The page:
Doing that, however, is very difficult if you don’t limit your scope. Let’s say your niche is gardening, for example. Forcing yourself to create content just about gardening, you’ll have to really think through what kinds of content to create.

Previously, if you were to write about gardening and a bunch of other topics, you might not have gone very in depth.

As an example, imagine you’re writing a blog post about planting flowers. Now, if your content covers gardening, outdoor activities, fishing, and so on, you might write something more general like, “How to Keep Pests From Digging Up Your Flowers.” But if you’re forcing yourself to focus on a single niche, you’re going to have to be more specific. Instead of writing about flowers in general, you might write about various types of flowers.

Instead of writing about planting flowers as a whole, you could create content about planting and caring for various types of flowers and flowering plants, how to protect them in various weather conditions, how to keep pests away from them, etc.

And by going into more detail, you’ll be establishing the fact that you know what you’re talking about, and you’ll be able to generate more content overall. What you want to do is really expand on each aspect of your niche that you can and make sure that you’re going into detail in such a way that you’re truly providing helpful, valuable information to your readers, viewers or listeners.

A niche makes it easier to grow an audience

I have said and will continue to say this: building an audience is essential. But that’s very difficult to do – whether on Medium or elsewhere – if your content has no real direction or common focus.

What do people who follow a channel like Linus Tech Tips have in common? They like technology and tech related content. Linus Tech Tips, run by Linus Sebastian and team, works hard to generate technology-focused content that appeals to people who like tech. And it pays off.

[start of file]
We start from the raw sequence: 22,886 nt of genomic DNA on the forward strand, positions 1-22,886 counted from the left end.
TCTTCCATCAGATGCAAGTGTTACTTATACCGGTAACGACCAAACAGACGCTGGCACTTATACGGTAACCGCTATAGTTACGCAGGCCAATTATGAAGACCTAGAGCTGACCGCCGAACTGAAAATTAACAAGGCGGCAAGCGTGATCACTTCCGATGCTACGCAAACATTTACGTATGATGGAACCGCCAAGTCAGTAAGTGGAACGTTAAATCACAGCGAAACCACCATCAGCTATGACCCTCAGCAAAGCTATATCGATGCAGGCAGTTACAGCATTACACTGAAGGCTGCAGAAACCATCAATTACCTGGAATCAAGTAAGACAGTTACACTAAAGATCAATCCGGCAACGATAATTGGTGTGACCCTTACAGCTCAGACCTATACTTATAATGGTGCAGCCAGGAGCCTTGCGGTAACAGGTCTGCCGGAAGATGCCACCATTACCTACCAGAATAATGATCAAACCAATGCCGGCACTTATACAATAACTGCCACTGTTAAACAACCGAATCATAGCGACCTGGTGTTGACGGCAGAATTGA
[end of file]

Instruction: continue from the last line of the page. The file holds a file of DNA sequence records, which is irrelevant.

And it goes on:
What do you suppose would happen if they tried to cover a huge range of topics? They probably wouldn’t have the same kind of audience. Why?

Well, let’s look at this: Let’s say you produce content about gardening, console gaming, and interior decorating. It’s possible that you’ll find someone who is actually interested in all three topics. Sure. But there will be fewer people who are interested in all three topics than people who are interested in each one individually.

Even if you produce some great gardening content, those who don’t care about console gaming or interior design aren’t going to want to see your content focusing on those topics. And for that reason, they’re less likely to follow you. After all, why would they follow you if they only care about one of the topics you create content about?

Instead, focus on creating awesome content in one niche to attract people who are interested in that particular nice. For example, on Medium, I write primarily about technology – Apple, Microsoft, Framework, etc. That sort of thing. I write knowing beforehand the kinds of content that my audience is looking for. I know that my audience likes that particular niche. If I want to grow that audience, and I do, then I need to continue to write the types of content that my audience already likes.

But let’s back that up for a moment. What if I didn’t already have an audience? My first step would be to think about my ideal target audience member. What does that person like? What does he not like? Then I need to start creating content that is tailored to that individual’s wants and likes.